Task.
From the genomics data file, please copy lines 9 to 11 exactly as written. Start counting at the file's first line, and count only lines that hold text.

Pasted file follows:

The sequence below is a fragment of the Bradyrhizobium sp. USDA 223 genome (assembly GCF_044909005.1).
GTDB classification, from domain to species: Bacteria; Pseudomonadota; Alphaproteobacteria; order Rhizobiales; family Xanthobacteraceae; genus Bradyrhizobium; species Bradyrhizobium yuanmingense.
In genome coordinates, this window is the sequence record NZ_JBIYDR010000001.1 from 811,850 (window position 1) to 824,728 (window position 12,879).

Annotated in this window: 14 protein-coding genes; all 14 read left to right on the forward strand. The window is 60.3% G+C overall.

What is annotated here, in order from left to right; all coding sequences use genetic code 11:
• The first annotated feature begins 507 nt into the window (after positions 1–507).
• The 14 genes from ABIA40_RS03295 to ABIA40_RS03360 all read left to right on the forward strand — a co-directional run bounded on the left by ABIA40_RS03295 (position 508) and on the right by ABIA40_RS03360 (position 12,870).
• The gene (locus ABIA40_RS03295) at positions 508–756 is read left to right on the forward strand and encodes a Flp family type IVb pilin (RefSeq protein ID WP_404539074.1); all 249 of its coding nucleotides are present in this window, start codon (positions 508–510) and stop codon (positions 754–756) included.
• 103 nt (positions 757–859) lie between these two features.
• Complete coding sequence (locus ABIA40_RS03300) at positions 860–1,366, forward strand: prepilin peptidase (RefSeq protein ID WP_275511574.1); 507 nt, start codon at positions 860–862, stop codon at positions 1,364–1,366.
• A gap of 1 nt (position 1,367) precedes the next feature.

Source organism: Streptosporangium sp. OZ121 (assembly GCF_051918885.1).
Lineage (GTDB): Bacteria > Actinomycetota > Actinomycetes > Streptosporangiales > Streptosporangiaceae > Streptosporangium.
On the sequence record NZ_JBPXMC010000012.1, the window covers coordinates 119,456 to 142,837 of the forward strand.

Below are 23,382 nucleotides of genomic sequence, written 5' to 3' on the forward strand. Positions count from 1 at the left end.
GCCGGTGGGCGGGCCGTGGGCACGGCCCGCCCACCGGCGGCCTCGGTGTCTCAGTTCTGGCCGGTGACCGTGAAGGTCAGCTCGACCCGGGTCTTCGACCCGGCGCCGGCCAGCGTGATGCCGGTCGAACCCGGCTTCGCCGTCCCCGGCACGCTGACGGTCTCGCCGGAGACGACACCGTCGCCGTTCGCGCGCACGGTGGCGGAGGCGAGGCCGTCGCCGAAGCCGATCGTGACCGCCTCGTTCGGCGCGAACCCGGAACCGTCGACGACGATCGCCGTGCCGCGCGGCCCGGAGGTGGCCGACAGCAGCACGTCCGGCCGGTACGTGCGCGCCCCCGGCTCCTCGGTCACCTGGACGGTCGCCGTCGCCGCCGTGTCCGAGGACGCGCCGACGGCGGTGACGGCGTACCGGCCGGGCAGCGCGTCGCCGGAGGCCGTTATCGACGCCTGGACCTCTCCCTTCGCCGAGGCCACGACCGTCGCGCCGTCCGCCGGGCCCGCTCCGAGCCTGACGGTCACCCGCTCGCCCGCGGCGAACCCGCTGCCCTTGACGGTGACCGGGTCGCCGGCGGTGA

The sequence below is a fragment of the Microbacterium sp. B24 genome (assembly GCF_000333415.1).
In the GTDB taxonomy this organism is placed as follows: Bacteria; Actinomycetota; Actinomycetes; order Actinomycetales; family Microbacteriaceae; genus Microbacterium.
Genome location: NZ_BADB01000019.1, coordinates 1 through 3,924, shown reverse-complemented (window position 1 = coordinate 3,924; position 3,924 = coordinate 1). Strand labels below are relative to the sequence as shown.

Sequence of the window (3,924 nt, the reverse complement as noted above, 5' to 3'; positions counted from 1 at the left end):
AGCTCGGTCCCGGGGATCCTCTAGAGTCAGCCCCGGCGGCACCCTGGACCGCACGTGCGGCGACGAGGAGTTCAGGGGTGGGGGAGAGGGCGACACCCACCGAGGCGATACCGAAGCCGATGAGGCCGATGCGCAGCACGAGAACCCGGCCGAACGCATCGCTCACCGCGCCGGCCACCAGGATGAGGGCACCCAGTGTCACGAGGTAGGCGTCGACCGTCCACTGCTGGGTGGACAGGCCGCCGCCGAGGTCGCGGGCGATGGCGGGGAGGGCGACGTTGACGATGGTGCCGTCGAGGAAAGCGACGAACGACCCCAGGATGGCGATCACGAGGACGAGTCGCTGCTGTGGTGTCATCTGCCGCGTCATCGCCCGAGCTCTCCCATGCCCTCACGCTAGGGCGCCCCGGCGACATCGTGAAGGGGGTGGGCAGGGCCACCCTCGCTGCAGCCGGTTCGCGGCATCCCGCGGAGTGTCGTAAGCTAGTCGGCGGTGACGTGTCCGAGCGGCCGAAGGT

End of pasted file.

• 103 nt (positions 757–859) lie between these two features.
• Complete coding sequence (locus ABIA40_RS03300) at positions 860–1,366, forward strand: prepilin peptidase (RefSeq protein ID WP_275511574.1); 507 nt, start codon at positions 860–862, stop codon at positions 1,364–1,366.
• A gap of 1 nt (position 1,367) precedes the next feature.